Process Lasso v10
Process Lasso v10 has made its debut! This version refactors the log, adds a new sampling capability, allows CPU affinity and priority rules to be ordered, shortens menu captions, integrates with Crowdin, and has myriad other improvements. Let’s go through some of the many changes…
Ordered CPU Affinity and Priority Rules
We’ve had many requests from users who wanted to create ordered rulesets. That is, they want to create wildcard (or RegExp) rules that apply to many processes, but have previous rules take precedence. For instance, a user might want all processes matching n*.exe to have a CPU affinity of 0-1, but have notepad.exe be an exception with a CPU affinity of 2-3. This previously required some fancy RegExp gymnastics, but now it is simple. Create a rule for notepad.exe, then follow it with the n*.exe wildcard rule.
The log in prior versions was a binary format, thus a more accessible CSV rendition required using an export function, or the in-tandem CSV log emission option. No more! The primary log is now CSV format, so no transforms need to be done. An added benefit is reduced disk I/O since the prior format used fixed-size records. Further, all CSV operations, such as copy-to-clipboard from listviews and the new sampling feature, are run through the same code, improving consistency and interoperability. We believe the logs will now be much more usable.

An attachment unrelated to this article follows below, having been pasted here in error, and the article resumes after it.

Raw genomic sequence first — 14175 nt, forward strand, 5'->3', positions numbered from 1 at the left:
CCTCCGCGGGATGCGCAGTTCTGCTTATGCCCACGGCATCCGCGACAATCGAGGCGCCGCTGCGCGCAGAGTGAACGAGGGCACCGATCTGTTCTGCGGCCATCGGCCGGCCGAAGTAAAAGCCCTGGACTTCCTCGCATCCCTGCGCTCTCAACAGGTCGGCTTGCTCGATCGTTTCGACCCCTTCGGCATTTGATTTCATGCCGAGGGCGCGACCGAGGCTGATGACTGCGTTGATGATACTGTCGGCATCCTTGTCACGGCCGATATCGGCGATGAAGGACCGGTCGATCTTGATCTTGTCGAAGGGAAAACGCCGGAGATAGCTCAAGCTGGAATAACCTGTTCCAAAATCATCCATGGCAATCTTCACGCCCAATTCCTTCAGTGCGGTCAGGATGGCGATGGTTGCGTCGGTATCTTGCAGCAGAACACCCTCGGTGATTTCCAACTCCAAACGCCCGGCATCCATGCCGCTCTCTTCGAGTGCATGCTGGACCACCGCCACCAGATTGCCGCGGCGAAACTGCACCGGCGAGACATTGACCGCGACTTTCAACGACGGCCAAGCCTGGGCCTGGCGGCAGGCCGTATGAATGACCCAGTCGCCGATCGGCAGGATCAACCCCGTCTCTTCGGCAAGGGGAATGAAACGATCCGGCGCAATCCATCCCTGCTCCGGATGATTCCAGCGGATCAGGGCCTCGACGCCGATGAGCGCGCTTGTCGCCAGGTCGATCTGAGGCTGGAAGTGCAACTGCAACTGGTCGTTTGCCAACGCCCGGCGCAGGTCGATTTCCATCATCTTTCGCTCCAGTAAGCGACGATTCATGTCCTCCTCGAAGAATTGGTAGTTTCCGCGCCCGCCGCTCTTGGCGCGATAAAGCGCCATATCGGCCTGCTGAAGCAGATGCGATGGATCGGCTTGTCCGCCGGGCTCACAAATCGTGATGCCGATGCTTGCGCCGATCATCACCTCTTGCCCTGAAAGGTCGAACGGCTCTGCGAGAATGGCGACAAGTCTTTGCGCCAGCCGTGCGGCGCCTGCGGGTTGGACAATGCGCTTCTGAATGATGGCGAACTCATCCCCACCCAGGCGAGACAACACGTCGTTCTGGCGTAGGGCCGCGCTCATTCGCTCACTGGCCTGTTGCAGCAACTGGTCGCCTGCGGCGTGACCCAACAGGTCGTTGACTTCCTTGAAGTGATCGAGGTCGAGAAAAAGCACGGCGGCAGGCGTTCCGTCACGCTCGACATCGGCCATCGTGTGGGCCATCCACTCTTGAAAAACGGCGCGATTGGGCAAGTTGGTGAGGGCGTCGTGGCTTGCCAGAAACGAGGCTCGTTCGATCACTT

A new process sampling capability was added. This will emit a periodic CSV dump of various process metrics. This is useful to audit process activity. Sure, this could easily be scripted, but we got a request to add this because many customers found that PowerShell was too heavy to run effectively during high loads. We did, however, match field names to those PowerShell would emit, where possible (some fields we report don’t exist in PowerShell’s process object).
Some of our menu captions were sentences. This didn’t present well. We’ve improved them to be shorter, and standardized them so each noun is capitalized. Some ancillary work does remain, so we’ll be continuing to enforce this new standard in future versions. As with any string change, there was hesitancy because it means all our translations must be updated. However, this needed done!
Finally, we’ve integrated with an online service called Crowdin. This took some work, and a new monthly expense, but is well worth it. Our translations are now easily edited online and collaboration with contributors is much easier. If you’d like to contribute, see this page.
For a full list of changes, see this page.
It is our hope that you enjoy this new version! Please let us know if you have any feedback.